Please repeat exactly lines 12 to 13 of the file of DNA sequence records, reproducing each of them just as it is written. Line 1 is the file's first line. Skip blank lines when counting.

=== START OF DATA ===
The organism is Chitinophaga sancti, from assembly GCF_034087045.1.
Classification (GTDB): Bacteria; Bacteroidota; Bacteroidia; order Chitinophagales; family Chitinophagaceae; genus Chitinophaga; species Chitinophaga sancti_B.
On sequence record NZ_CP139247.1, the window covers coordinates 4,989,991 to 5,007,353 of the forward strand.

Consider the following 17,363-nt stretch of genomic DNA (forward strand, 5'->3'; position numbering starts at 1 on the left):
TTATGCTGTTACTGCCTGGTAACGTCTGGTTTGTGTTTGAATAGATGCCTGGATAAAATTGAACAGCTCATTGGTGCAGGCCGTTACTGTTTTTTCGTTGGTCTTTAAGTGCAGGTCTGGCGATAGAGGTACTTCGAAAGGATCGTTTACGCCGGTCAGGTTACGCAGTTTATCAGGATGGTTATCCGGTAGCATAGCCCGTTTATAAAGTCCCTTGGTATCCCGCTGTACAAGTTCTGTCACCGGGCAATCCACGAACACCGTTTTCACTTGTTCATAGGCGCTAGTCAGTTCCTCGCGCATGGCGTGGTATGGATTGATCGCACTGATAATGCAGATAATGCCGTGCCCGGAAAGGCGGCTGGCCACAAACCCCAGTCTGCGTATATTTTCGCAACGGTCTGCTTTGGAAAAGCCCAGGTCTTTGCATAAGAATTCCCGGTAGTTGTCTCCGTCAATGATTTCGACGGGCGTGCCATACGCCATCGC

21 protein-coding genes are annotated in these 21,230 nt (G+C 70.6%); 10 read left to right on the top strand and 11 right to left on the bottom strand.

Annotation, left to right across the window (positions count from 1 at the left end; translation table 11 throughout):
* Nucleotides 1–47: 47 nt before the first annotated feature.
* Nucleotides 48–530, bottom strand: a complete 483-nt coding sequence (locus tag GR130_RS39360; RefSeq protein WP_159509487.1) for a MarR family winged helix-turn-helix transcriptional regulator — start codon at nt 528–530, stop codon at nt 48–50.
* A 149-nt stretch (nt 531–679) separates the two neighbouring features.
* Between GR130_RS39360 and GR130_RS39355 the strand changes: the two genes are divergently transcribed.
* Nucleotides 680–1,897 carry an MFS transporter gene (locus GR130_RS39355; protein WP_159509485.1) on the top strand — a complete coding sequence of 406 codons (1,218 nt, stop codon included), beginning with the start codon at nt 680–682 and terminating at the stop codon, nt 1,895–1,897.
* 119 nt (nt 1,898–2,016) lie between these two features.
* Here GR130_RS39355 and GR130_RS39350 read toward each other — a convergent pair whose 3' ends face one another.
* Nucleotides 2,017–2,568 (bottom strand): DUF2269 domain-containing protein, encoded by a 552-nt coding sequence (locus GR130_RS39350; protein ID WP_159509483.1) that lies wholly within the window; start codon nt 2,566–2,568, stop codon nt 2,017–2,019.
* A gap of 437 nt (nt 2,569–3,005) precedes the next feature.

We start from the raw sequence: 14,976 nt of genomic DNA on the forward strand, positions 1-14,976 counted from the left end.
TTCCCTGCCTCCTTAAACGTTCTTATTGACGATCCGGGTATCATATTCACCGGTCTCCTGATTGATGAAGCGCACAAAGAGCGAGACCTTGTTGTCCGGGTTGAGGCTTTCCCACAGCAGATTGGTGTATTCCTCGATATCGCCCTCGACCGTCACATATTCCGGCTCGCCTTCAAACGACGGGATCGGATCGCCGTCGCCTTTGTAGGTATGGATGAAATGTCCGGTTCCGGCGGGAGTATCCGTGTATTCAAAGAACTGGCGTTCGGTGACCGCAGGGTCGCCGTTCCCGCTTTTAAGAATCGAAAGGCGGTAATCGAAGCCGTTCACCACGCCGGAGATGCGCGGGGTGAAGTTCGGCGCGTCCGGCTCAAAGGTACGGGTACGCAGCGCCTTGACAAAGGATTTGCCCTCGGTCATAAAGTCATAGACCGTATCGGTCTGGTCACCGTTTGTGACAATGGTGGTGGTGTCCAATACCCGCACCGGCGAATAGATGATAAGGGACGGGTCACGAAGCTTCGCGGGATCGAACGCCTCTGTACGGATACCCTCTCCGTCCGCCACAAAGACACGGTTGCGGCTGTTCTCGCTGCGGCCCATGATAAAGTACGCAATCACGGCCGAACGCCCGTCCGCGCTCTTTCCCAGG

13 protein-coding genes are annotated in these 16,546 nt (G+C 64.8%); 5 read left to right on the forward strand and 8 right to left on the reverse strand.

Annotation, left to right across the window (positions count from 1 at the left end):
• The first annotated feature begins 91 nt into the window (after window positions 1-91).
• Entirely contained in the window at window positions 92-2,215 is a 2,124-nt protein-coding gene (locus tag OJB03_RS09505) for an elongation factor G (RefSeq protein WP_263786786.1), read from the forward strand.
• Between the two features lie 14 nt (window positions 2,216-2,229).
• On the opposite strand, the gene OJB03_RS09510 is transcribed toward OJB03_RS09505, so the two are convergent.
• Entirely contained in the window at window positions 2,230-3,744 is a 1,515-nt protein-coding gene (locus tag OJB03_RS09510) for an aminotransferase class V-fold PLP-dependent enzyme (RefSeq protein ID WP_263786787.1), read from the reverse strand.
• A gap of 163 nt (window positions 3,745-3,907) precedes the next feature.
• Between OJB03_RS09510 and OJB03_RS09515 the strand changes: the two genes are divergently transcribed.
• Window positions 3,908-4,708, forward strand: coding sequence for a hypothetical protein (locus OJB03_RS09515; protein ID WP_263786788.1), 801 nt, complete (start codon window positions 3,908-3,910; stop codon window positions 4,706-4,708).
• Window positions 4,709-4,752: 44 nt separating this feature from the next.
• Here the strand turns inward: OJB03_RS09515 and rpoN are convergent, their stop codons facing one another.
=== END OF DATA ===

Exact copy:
* Nucleotides 680–1,897 carry an MFS transporter gene (locus GR130_RS39355; protein WP_159509485.1) on the top strand — a complete coding sequence of 406 codons (1,218 nt, stop codon included), beginning with the start codon at nt 680–682 and terminating at the stop codon, nt 1,895–1,897.
* 119 nt (nt 1,898–2,016) lie between these two features.